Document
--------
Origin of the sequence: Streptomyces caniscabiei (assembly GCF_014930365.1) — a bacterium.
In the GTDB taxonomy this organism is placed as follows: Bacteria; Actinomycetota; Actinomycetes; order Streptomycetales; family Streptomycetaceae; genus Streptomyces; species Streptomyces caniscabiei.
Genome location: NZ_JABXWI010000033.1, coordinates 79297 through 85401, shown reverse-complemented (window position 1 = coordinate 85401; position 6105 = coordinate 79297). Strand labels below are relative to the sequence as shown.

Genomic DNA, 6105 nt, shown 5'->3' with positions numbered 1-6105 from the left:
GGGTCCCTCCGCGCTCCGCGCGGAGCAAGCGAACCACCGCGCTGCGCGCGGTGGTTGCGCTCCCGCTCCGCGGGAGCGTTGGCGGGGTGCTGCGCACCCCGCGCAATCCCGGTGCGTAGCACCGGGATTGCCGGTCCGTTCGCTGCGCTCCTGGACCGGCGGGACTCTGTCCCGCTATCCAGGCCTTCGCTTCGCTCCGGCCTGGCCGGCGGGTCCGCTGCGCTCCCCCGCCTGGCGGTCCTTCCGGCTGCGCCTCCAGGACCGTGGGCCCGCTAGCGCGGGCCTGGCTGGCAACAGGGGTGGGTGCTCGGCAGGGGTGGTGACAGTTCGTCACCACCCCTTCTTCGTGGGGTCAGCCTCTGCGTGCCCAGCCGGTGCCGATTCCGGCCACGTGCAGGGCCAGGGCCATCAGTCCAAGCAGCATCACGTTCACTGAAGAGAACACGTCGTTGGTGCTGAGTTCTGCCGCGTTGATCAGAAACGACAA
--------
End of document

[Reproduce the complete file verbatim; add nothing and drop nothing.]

Origin of the sequence: Streptomyces caniscabiei (assembly GCF_014930365.1) — a bacterium.
In the GTDB taxonomy this organism is placed as follows: Bacteria; Actinomycetota; Actinomycetes; order Streptomycetales; family Streptomycetaceae; genus Streptomyces; species Streptomyces caniscabiei.
Genome location: NZ_JABXWI010000033.1, coordinates 79297 through 85401, shown reverse-complemented (window position 1 = coordinate 85401; position 6105 = coordinate 79297). Strand labels below are relative to the sequence as shown.

Genomic DNA, 6105 nt, shown 5'->3' with positions numbered 1-6105 from the left:
GGGTCCCTCCGCGCTCCGCGCGGAGCAAGCGAACCACCGCGCTGCGCGCGGTGGTTGCGCTCCCGCTCCGCGGGAGCGTTGGCGGGGTGCTGCGCACCCCGCGCAATCCCGGTGCGTAGCACCGGGATTGCCGGTCCGTTCGCTGCGCTCCTGGACCGGCGGGACTCTGTCCCGCTATCCAGGCCTTCGCTTCGCTCCGGCCTGGCCGGCGGGTCCGCTGCGCTCCCCCGCCTGGCGGTCCTTCCGGCTGCGCCTCCAGGACCGTGGGCCCGCTAGCGCGGGCCTGGCTGGCAACAGGGGTGGGTGCTCGGCAGGGGTGGTGACAGTTCGTCACCACCCCTTCTTCGTGGGGTCAGCCTCTGCGTGCCCAGCCGGTGCCGATTCCGGCCACGTGCAGGGCCAGGGCCATCAGTCCAAGCAGCATCACGTTCACTGAAGAGAACACGTCGTTGGTGCTGAGTTCTGCCGCGTTGATCAGAAACGACAA